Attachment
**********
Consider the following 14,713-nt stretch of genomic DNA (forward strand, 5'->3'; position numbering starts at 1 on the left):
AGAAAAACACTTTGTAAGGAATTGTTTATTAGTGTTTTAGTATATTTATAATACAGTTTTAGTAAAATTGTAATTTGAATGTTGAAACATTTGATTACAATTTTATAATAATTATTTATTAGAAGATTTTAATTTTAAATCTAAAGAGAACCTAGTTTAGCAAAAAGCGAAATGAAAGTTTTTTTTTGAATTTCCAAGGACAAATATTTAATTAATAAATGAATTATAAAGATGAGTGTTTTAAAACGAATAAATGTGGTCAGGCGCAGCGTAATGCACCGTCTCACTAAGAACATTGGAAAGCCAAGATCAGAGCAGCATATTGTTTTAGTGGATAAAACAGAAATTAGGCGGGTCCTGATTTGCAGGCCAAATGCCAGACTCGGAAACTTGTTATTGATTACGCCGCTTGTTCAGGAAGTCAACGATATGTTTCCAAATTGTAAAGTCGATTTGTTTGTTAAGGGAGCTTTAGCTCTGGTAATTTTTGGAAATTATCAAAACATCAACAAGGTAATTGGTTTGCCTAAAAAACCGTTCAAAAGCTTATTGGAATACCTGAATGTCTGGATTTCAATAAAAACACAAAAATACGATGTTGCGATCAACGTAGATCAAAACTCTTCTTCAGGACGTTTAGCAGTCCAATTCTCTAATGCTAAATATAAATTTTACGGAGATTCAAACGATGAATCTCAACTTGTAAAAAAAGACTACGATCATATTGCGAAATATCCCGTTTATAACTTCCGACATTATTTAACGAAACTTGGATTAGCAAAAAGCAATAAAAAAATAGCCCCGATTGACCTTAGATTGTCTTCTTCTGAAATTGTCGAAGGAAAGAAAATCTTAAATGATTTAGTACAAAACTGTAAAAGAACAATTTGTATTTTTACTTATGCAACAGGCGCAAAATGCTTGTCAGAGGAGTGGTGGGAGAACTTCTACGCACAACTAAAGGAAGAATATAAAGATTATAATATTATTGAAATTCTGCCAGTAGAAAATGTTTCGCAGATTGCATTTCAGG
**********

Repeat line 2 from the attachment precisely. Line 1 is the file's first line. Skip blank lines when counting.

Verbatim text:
AGAAAAACACTTTGTAAGGAATTGTTTATTAGTGTTTTAGTATATTTATAATACAGTTTTAGTAAAATTGTAATTTGAATGTTGAAACATTTGATTACAATTTTATAATAATTATTTATTAGAAGATTTTAATTTTAAATCTAAAGAGAACCTAGTTTAGCAAAAAGCGAAATGAAAGTTTTTTTTTGAATTTCCAAGGACAAATATTTAATTAATAAATGAATTATAAAGATGAGTGTTTTAAAACGAATAAATGTGGTCAGGCGCAGCGTAATGCACCGTCTCACTAAGAACATTGGAAAGCCAAGATCAGAGCAGCATATTGTTTTAGTGGATAAAACAGAAATTAGGCGGGTCCTGATTTGCAGGCCAAATGCCAGACTCGGAAACTTGTTATTGATTACGCCGCTTGTTCAGGAAGTCAACGATATGTTTCCAAATTGTAAAGTCGATTTGTTTGTTAAGGGAGCTTTAGCTCTGGTAATTTTTGGAAATTATCAAAACATCAACAAGGTAATTGGTTTGCCTAAAAAACCGTTCAAAAGCTTATTGGAATACCTGAATGTCTGGATTTCAATAAAAACACAAAAATACGATGTTGCGATCAACGTAGATCAAAACTCTTCTTCAGGACGTTTAGCAGTCCAATTCTCTAATGCTAAATATAAATTTTACGGAGATTCAAACGATGAATCTCAACTTGTAAAAAAAGACTACGATCATATTGCGAAATATCCCGTTTATAACTTCCGACATTATTTAACGAAACTTGGATTAGCAAAAAGCAATAAAAAAATAGCCCCGATTGACCTTAGATTGTCTTCTTCTGAAATTGTCGAAGGAAAGAAAATCTTAAATGATTTAGTACAAAACTGTAAAAGAACAATTTGTATTTTTACTTATGCAACAGGCGCAAAATGCTTGTCAGAGGAGTGGTGGGAGAACTTCTACGCACAACTAAAGGAAGAATATAAAGATTATAATATTATTGAAATTCTGCCAGTAGAAAATGTTTCGCAGATTGCATTTCAGG